11. Jul 16, 2003 #10
    Also, primordial soup might have needed the occasional stirring to 'brew'. It had the ingredients, it was heated with a bathing of cosmic rays and other background radiation many times higher than today's levels. It certainly had time to develop. Yet I wonder if a still ocean could have produced the complex molecules we call life. Without waves and currents I doubt early life would have developed very far. You have to stir up the pot to really mix up the elements in a soup and make something interesting. Ok, I've run out of allegories.

    Is there a way to change my sig to a hyperlink?
  12. Jul 16, 2003 #11


    User Avatar
    Staff Emeritus
    Science Advisor
    Gold Member

    As far as tides go, the sun produces them also, just not as large.

    If you needed larger tides for life to develop, you just need to orbit closer to the Sun. Of course, in order for your planet to remain in the temperate zone, it would then have to orbit a cooler star.

    This could be advantageous to the propensity of life in the galaxy in a number of ways:

    1: It wouldn't require a terrestrial type world to have an over-sized moon. (very likely a very extremely rare occurrence)

    2: Cooler stars tend to be more numerous.

    3: Cooler stars have longer lifetimes, giving more time for life to form and evolve.

    Thus, it may be more common to find life around class K stars than class G ones ( We just might be the rare exception)

    Of course, all this assumes that large tides are needed in the first place.
  13. Jul 16, 2003 #12
    It was found that Mars has a tide going on right now. It is caused by the Sun, as you suggest. The tidal material is the magma at the centre of Mars. There is a slight buldge created as the tide moves around the surface of Mars. The Earth has a similar tidal magma, effected by the Sun. This may be a contributing factor to the oblong shape of our planet.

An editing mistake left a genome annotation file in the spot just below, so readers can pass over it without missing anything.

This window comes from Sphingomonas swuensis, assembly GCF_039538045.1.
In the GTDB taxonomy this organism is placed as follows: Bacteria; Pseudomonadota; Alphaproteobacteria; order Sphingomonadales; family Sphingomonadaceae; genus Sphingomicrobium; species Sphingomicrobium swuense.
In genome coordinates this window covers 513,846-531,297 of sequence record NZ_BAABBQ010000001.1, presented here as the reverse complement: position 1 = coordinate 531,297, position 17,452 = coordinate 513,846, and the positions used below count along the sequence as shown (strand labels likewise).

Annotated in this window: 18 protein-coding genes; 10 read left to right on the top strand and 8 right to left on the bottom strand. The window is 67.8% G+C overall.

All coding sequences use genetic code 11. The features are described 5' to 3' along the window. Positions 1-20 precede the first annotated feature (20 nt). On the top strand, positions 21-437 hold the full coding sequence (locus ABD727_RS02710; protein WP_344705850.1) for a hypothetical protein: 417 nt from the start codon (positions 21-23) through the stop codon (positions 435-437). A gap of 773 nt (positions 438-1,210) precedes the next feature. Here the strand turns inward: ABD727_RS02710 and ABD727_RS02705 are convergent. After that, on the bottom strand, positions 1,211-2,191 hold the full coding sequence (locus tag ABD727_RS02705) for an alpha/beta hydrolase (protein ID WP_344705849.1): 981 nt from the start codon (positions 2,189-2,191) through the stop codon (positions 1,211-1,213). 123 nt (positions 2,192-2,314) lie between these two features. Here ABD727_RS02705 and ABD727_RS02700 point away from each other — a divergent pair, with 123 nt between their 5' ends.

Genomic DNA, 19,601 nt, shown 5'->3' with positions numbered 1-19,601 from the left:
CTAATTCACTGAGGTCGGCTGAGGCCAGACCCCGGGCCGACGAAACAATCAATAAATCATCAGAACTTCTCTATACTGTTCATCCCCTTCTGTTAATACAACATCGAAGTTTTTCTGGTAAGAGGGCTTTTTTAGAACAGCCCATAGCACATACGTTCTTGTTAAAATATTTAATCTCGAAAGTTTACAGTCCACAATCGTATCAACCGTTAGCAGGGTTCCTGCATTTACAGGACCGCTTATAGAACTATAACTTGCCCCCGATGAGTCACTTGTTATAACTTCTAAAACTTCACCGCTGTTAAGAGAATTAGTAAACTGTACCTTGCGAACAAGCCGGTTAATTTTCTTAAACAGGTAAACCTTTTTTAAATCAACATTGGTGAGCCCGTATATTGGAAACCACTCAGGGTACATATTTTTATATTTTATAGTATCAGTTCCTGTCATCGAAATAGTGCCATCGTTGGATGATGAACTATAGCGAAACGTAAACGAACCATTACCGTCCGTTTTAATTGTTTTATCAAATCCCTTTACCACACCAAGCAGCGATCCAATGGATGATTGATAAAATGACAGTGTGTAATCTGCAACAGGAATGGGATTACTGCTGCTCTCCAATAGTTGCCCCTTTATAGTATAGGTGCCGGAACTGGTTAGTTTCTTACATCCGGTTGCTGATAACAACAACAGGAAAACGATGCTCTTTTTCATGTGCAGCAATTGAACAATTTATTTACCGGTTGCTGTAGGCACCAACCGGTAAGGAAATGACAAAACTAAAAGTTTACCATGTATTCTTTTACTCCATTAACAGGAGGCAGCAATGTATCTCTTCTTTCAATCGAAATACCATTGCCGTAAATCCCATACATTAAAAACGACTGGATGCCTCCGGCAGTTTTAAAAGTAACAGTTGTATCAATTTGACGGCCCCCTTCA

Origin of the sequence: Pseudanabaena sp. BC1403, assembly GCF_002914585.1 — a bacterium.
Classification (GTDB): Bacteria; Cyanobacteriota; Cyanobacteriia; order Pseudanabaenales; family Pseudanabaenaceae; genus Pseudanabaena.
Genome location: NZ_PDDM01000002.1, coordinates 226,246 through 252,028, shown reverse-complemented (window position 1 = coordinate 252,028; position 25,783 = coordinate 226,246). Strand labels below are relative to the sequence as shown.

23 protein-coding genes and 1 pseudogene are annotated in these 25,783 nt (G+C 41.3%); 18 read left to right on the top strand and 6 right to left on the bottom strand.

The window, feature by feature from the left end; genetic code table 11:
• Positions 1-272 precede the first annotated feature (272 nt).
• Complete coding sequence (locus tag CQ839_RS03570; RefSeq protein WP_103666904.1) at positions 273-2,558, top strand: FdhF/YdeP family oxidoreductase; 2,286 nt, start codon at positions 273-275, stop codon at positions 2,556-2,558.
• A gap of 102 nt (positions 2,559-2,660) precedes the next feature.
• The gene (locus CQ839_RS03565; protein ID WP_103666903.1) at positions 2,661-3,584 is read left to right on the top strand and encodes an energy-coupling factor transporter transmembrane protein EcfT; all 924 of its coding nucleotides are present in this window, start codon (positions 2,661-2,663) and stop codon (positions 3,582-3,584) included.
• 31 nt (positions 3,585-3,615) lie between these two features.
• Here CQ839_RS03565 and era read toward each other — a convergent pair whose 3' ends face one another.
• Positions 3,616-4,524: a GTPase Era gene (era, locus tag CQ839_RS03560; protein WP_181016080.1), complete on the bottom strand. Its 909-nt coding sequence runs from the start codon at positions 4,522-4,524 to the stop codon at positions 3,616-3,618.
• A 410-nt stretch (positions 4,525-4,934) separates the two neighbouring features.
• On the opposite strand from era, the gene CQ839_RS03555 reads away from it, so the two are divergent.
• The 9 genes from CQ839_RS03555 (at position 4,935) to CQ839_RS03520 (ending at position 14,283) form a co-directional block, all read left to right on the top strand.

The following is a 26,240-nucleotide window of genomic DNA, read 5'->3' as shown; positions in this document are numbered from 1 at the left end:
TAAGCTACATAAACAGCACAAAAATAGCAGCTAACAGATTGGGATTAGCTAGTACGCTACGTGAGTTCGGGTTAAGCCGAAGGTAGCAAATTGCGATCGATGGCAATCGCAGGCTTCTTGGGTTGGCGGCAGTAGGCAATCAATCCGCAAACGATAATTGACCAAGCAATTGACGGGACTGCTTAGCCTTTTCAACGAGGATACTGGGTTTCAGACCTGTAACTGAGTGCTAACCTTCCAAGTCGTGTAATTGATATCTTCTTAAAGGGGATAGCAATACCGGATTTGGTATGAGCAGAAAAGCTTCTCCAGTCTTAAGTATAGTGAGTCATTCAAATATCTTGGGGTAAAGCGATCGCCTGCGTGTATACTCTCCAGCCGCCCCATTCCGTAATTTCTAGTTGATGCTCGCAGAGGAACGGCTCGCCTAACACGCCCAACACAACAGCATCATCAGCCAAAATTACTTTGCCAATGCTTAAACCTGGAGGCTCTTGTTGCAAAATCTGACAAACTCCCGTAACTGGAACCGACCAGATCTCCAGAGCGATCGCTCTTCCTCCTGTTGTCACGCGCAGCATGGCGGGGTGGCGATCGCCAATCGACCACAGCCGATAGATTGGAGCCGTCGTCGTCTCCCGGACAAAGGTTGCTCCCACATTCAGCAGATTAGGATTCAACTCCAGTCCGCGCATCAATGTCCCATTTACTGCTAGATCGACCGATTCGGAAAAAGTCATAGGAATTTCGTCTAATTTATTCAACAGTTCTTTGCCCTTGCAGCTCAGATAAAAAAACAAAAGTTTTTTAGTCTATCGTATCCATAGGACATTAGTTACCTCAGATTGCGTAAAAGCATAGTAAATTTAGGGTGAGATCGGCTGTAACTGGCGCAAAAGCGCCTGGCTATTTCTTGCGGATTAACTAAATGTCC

The central magma of Mars is not liquid enough to create an electromagnetic field like Earth's. Some condition has cooled Mar's interior core. Probably the fact that it was whacked pretty hard during the last 100,000 years by a space chunk that was over 100 kilometers in size. It actually entered Mar's body and blew a "mons" out the other side of the planet. This, I imagine, would have had something to do with the cooling of Mar's core material.

    I suppose that Phobos and Eros(?), Mar's two moons, at one point did not present enough gravity to cause a tidal effect on Mar's oceanic bodies....... provided there ever were some.
  14. Jul 16, 2003 #13
    Thats an interesting observation regarding cooler stars and the probability of increased solar tides promoting life. A cooler star would give out less radiation which is now thought to be crucial for molecular mutation to occur but being closer to the star this problem is cancelled out. Being close to a small fire or far from a big fire gives equal radiation even at the stellar furnace level. Could such a planet retain an atmosphere though? Wouldn't the solar winds ablate it at such proximity? Maybe not. It's certainly an interesting idea. The sun would be the largest body in the system and therefore draw most of the debris such as dust, asteroids and comets. Gas giants act as vacuum cleaners to draw much of the outer system garbage but a terrestrial planet very close to a star might be bombarded by much of the rubble attracted by the sun. With smaller stars that could be a great deal more rubble. Or possible less. We keep rewriting planetary formation theories to keep up with new Hubble findings and exoplanet discoveries. Anyone know?
    Last edited: Jul 16, 2003
  15. Jul 18, 2003 #14


    User Avatar
    Gold Member

    The moon has numerous craters caused by meteorite collisions, and if there was no moon, many of those meteorites would have simply hit Earth; some of which could cause a castrophobic collision.

    Additionally, the moon has changed little (correct me if I'm wrong) ever since it was born, and has a very similar composition to the primordial Earth. I am uncertain about what I just said though, so please correct me if I'm wrong once again.

    I have watched an episode of the Discovery Channel which focused on why the Moon was so beneficial to the Earth; but I sadly lost my notes and am unable to consult it. :(
Share this great discussion with others via Reddit, Google+, Twitter, or Facebook